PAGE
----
Updated: 01/24/2018 by Computer Hope
Meltdown and Spectre are security vulnerabilities that affect the majority of modern CPUs. Practical exploits for these vulnerabilities were discovered independently in 2017 by researchers at Graz University of Technology in Austria, and Google’s Project Zero in California. The vulnerabilities were formally announced on January 3, 2018.
Meltdown is a vulnerability specific to Intel CPUs. When Intel CPUs are asked to prefetch data, they read the data before checking the privileges of the user. Although privileged data is not delivered to the unprivileged user, the CPU operates differently based upon the specific data that was fetched. An attacker can monitor the processor’s performance in a “side-channel”, and discern important details about the data. This information improves or guarantees the chance that subsequent attacks will succeed.
The effect is similar to seeing someone moving something behind a curtain. You cannot see the thing, but if you can see its shape and movement in the curtain, you can make an educated guess about what it is. It’s called “Meltdown” because the informational barrier that protects privileged data is effectively dissolved by the attack.
The video below, created by researchers who discovered it, shows a proof-of-concept Meltdown attack in action.
Spectre is similar to Meltdown, but instead of attacking proprietary behavior of a chip, it targets previously-unknown weakness of a fundamental CPU design paradigm.
The paradigm, out-of-order execution, uses speculative execution to “guess” what operation should happen next, and do some of that work ahead of time. If the guess is correct, a major speedup is achieved. CPUs with this design are called superscalar processors. Most modern CPUs are superscalar, such as the ones in modern desktops, laptops, and mobile devices.
Spectre takes advantage of superscalar processors by manipulating their speculative branch predictions (guesses). The attacker issues instructions crafted to cause incorrect guesses by the CPU, which permits side-channel analysis. Spectre then uses this information to manipulate what code the CPU executes next, including the private instructions of another running program. This general type of attack is called branch target injection.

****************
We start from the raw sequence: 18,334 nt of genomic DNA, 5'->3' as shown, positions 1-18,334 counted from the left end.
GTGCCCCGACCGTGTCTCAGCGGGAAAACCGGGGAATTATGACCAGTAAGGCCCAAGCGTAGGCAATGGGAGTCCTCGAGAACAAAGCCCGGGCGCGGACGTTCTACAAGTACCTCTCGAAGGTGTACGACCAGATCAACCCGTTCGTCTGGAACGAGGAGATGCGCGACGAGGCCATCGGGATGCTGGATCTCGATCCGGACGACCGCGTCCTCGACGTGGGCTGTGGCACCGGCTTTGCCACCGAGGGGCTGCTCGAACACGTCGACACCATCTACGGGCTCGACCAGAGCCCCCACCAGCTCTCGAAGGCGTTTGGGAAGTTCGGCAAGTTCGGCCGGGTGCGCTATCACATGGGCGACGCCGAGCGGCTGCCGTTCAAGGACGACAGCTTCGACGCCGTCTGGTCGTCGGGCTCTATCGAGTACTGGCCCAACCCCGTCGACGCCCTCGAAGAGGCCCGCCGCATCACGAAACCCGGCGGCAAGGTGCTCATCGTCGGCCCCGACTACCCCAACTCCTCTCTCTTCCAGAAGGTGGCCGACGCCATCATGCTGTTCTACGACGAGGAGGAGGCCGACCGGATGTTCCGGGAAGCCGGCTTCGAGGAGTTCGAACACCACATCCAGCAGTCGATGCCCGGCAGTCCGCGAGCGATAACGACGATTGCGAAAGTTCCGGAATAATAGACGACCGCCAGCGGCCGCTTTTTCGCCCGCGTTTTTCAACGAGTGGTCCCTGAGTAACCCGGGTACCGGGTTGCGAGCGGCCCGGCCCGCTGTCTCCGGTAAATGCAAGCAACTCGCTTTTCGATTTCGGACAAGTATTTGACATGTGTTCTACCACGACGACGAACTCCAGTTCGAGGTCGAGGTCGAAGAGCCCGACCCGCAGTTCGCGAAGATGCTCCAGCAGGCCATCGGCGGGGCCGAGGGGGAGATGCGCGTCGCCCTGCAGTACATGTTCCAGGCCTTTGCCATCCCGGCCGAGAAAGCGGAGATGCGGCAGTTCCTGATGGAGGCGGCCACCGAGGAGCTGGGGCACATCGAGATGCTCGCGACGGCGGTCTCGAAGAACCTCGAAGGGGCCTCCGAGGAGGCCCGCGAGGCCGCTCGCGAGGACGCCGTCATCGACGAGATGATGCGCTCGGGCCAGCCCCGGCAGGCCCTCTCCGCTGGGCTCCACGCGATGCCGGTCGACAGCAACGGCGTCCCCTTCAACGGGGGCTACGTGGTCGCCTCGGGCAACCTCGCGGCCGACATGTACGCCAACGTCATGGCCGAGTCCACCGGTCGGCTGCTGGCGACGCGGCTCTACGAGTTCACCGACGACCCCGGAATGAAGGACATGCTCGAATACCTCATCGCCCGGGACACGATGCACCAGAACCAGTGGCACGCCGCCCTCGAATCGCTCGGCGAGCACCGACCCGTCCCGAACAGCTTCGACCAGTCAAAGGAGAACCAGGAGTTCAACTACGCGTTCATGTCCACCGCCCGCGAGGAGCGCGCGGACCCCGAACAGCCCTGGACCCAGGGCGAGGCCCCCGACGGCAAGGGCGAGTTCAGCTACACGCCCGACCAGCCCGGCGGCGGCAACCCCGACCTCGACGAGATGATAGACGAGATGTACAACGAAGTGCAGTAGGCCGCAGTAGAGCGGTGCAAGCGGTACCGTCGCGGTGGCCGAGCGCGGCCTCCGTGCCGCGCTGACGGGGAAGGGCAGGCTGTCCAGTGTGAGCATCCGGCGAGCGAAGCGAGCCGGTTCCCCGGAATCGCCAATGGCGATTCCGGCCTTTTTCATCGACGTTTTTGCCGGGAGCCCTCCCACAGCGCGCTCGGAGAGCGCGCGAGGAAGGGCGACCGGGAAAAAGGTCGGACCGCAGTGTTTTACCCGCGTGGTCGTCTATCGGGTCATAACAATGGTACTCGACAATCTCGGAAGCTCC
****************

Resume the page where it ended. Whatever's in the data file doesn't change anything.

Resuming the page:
Spectre attacks are difficult to implement, because they must specifically target the victim’s software. They are also more difficult to prevent, because they affect all superscalar processors, including those created by Intel, AMD, and ARM.
The vulnerability is called “Spectre” in reference to speculative processing, and because this problem will “haunt” the computer world for many years to come.
Why are they important?
These vulnerabilities exist in the physical circuitry of the CPU, so they are very difficult to fix.
Meltdown affects every Intel CPU created in the last twenty years. Spectre affects a fundamental part of most modern CPUs, including those made by Intel, AMD, and ARM.
Meltdown attacks can be mitigated by changes to the operating system, which will result in slower performance. However, for Spectre attacks, no software-based mitigation may be possible at all.
Although they are different, both Meltdown and Spectre use a technique called side-channel analysis, which discerns private information being processed without seeing it directly. The attacker cannot see the data, but can measure side-effects when the CPU processes it, such as how much time is taken, or how much power is consumed. By measuring those effects, the attacker can deduce the information, or its location in memory, and launch another attack.
Is my device affected?
Desktop and laptop computers
Meltdown affects all Intel processors dating back to at least 1995. As of this writing, fixes are in development for Microsoft Windows, macOS X, and Linux operating systems. These fixes mitigate the possibility of attack at the kernel level, at an estimated 5-10% performance cost.
Spectre affects all superscalar processors, which includes the vast majority of CPUs manufactured by Intel and AMD, and many created by ARM. Scalar processors are not affected. For instance, the Raspberry Pi uses scalar ARM processors, which do not employ speculative processing and are not vulnerable to this attack.
Android and iOS devices, such as smartphones and tablets, are theoretically susceptible to both attacks. However, the newest versions of Android and iOS include updates to mitigate Meltdown; and Spectre attacks, while possible, have been shown to be highly unfeasible.
Google has announced that Chrome version 64, with an estimated release date of January 23, 2018, will mitigate Meltdown in the browser.
Microsoft Edge users can expect the browser to be patched automatically by Windows Update. Opera has also announced a forthcoming security update to mitigate Meltdown.
How can I protect my device?
To protect your device from the Meltdown attack, install all updates currently available for your operating system.
- For Windows 10, 8, and 7, check for a new Windows Update.
- For macOS X, check for new security updates in the App Store.
- For Android, install the Google December 2017 Security Update on your smartphone or tablet. You can find updates under Settings, About Device. Newer Pixel, Nexus, and Galaxy phones are immediately eligible for the security upgrade. Check with your manufacturer if you’re not sure the update is available for your device.
- For iOS, install iOS 11.2 or higher on your smartphone or tablet. To check for updates, go to Settings, General, Software Update.